21 August 2008
FALC meets in Rome
The Funding Agencies for Large Colliders held their semi-annual meeting in Rome at INFN headquarters on 14 July 2008. The meeting was notable in that it marked the FALC release of their first annual report and the appointment of a new chairperson, Pierre Coulombe. The meeting agenda included presentations by Robert Aymar on plans at CERN for a major upgrade to the Large Hadron Collider during the next decade and a report by Jean-Pierre Delahaye on the R&D programme towards a multi-TeV two-beam Compact Linear Collider Study (CLIC). I presented our recently released R&D plan outlining the Global Design Effort plans over the next few years, which was well received, including a rather engaging discussion of our plans to develop a project implementation plan.
At the July meeting, FALC formally chose Pierre Coulombe to be the next chairman. He will assume the position at FALC's next meeting, tentatively scheduled to be held on 19 January 2009 in Madrid. Pierre Coulombe has served as President of the National Research Council (NRC) of Canada since January 2005. Coulombe brings a broad perspective to FALC, having worked as a private industry executive, a consultant, a professor of medicine and a senior official for the Québec government prior to assuming his NRC post. Though not a high-energy physicist, Pierre Coulombe is a supporter of large international projects, and with his broad credentials he will be an effective spokesman for FALC.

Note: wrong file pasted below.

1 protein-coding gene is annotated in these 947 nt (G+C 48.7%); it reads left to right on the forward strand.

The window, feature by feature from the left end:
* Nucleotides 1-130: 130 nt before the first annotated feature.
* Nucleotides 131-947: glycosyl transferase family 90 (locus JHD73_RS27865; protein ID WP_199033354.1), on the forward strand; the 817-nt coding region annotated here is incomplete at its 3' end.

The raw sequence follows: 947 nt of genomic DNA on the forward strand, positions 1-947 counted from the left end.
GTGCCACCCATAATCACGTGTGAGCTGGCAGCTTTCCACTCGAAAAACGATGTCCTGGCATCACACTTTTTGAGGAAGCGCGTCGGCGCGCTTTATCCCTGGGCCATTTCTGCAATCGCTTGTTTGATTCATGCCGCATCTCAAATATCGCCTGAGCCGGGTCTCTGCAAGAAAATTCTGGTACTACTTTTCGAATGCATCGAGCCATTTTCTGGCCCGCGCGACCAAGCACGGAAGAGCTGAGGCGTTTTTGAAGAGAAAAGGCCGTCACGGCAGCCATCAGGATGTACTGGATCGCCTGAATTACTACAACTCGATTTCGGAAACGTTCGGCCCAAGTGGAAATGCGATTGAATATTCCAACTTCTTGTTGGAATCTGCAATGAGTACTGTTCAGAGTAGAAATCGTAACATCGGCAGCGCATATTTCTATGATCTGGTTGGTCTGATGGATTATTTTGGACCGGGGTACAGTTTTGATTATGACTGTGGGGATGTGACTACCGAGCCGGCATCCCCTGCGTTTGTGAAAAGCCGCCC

Roberto Petronzio, President of INFN (Italy's Istituto Nazionale di Fisica Nucleare), became chair of FALC three years ago. During his tenure, he enlarged the mandate of FALC to include large collider projects more generally and the name of FALC was changed from 'Funding Agencies for the Linear Collider' to 'Funding Agencies for Large Colliders', keeping the same acronym, FALC. The mandate still focuses on a linear collider as the globally endorsed next large collider, but within the context of plans for large projects in particle physics regionally and globally. Clearly, any realistic plan for a large-scale global linear collider project must be considered within that context, including time scales and regional funding commitments.
FALC is not a formal organisation and as such has no official authority. However, it represents a group of well informed government officials for international projects and plans in particle physics with accelerators. The publication of an annual report by FALC is meant to share the joint knowledge of this group with policy makers in different countries. The recently released first annual report reviews the status and plans for major accelerator projects worldwide with special emphasis on the ILC.
Regarding the ILC, they state, "The availability of first results from the LHC are expected to show if the ILC is the correct route for a future linear collider or whether a higher energy reach, as could be obtained with CLIC, is required. The need to reach international agreements on siting and construction, and the current availability of R&D funds all suggest the potential of a construction decision for the ILC near the middle of the next decade."
At the recent meeting of FALC, they showed particular interest in our plans to develop a "Project Implementation Plan." As we develop our design for the ILC over the coming few years, much of our technical oversight will come from the International Linear Collider Steering Committee and their newly appointed Project Advisory Committee. I anticipate that FALC will similarly provide guidance for our implementation plan, which will involve many policy issues regarding how to share such a large international project.
-- Barry Barish